• I was wondering about how and when gimbals will be replaced for some time now and at least get to the point where we can have 1080p electronically stabilized. My knowledge is limited here but could somebody explain how these guys are doing it and what shortcuts in quality the camera will be making?

  • I note that the other Gary's UAS news sidebar has a article on still another multi (Flystar ProEagle) biting the dust on Kickstarter or at least being suspended a tiny bit shy of their million dollar goal.

    Apparently according to Kickstarter posts due to violations of the Kickstarter reward guidelines.

    Looking at what they have offered I am once again skeptical that is the whole story.

    For them to deliver what they have offered at the price they have offered it would seem to me to require for them to operate more economically than DJI or any of the Chinese companies.

    Personally I think they undercharged and are now facing getting overrun by the cheap Chinese multis.

    But hey, maybe they will resolve their rewards offer, placate Kickstarter and carry on.

    I think the smart money would be on not likely on that one though.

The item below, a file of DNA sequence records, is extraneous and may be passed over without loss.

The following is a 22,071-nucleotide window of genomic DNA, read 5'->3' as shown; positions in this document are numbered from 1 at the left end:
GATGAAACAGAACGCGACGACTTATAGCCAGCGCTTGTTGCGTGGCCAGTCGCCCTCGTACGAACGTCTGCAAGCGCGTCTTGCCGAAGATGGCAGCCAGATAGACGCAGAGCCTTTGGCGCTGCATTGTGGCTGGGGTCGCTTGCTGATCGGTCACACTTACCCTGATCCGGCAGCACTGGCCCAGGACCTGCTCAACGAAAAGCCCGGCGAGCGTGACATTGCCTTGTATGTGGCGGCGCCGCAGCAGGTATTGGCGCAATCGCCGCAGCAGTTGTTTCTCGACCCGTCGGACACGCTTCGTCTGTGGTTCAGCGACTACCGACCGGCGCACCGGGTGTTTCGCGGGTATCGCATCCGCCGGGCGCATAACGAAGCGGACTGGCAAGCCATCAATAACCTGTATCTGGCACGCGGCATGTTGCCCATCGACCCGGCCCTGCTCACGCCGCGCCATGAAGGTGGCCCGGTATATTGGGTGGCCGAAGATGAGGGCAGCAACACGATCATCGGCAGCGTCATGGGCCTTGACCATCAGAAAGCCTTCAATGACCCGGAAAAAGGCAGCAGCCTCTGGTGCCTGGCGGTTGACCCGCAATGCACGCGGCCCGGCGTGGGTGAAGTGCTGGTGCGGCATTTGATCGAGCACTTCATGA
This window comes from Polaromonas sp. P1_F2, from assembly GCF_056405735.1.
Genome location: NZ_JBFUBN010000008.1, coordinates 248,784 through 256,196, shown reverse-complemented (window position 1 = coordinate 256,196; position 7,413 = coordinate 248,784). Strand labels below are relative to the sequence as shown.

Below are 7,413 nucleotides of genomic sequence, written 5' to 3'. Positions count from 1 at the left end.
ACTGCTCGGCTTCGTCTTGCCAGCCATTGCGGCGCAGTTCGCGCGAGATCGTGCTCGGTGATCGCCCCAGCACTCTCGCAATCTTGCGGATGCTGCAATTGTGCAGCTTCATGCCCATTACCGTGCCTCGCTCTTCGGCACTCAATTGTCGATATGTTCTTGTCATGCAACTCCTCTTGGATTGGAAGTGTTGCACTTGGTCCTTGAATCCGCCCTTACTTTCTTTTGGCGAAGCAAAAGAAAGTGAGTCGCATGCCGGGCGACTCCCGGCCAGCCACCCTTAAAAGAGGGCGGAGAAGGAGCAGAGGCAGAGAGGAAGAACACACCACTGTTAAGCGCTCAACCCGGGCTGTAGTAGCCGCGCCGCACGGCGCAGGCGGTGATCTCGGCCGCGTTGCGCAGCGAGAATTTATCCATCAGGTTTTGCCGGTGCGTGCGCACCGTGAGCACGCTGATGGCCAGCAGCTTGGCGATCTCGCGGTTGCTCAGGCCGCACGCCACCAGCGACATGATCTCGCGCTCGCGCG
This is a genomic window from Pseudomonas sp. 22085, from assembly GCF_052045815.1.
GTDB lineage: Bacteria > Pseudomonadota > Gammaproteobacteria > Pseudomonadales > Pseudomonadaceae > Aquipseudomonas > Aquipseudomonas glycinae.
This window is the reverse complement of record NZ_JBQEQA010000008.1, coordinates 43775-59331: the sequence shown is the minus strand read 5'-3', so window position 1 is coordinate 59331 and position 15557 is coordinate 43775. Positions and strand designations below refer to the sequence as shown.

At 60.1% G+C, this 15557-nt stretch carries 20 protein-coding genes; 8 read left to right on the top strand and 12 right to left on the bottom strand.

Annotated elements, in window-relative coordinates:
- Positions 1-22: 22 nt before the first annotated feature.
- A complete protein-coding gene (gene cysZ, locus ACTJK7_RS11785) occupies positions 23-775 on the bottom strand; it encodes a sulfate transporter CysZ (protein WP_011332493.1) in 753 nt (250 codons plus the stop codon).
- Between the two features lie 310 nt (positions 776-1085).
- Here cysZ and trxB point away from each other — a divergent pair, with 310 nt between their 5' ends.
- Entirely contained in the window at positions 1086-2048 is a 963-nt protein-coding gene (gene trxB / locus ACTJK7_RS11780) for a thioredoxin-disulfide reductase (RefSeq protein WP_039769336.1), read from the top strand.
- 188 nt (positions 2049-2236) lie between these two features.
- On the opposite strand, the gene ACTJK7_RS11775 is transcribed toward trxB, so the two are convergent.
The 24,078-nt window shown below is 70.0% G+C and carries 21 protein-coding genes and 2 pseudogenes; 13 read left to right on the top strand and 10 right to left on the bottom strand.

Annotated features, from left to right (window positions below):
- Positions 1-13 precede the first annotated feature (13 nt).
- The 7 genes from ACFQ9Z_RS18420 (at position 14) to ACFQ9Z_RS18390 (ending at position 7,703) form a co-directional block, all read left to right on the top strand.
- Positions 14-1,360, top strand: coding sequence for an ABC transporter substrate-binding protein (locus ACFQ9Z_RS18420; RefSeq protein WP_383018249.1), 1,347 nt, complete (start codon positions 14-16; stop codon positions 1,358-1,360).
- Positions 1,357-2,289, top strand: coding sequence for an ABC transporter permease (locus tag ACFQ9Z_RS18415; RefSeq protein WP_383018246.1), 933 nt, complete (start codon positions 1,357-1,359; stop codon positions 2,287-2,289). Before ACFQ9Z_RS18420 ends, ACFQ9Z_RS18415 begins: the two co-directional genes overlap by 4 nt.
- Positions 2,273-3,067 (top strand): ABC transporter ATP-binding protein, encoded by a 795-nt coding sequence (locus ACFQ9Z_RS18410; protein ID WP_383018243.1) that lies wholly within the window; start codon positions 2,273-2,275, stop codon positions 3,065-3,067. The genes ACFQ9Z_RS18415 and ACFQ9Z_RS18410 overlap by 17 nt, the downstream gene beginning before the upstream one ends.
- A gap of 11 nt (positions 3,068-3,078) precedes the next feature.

• Hi John,

    Certainly a sufficient video chip is one part of the problem, but the fact is every year now they seem to be nearly doubling both the sensitivity and pixel density of video chips.

    Will the very top end video capabilities at any given time be realized by EIS - no almost certainly not, but we are already at 8K pro level and beyond with extreme wide dynamic range.

    And most of that is complete overkill even for most professional uses.

    Using EIS for total stabilization will considerably degrade the potential of any given chip.

    However, that said, I am virtually certain that within a year - two at the most very high quality 1080 P will be realizable on a full EIS camera. It will almost certainly use a 4K or more likely larger chip to produce it.

    There will always be uses for high end ultra pro capabilities which will benefit from being able to take full advantage of the video chip rather than having the bulk of it tied up with EIS decoding space.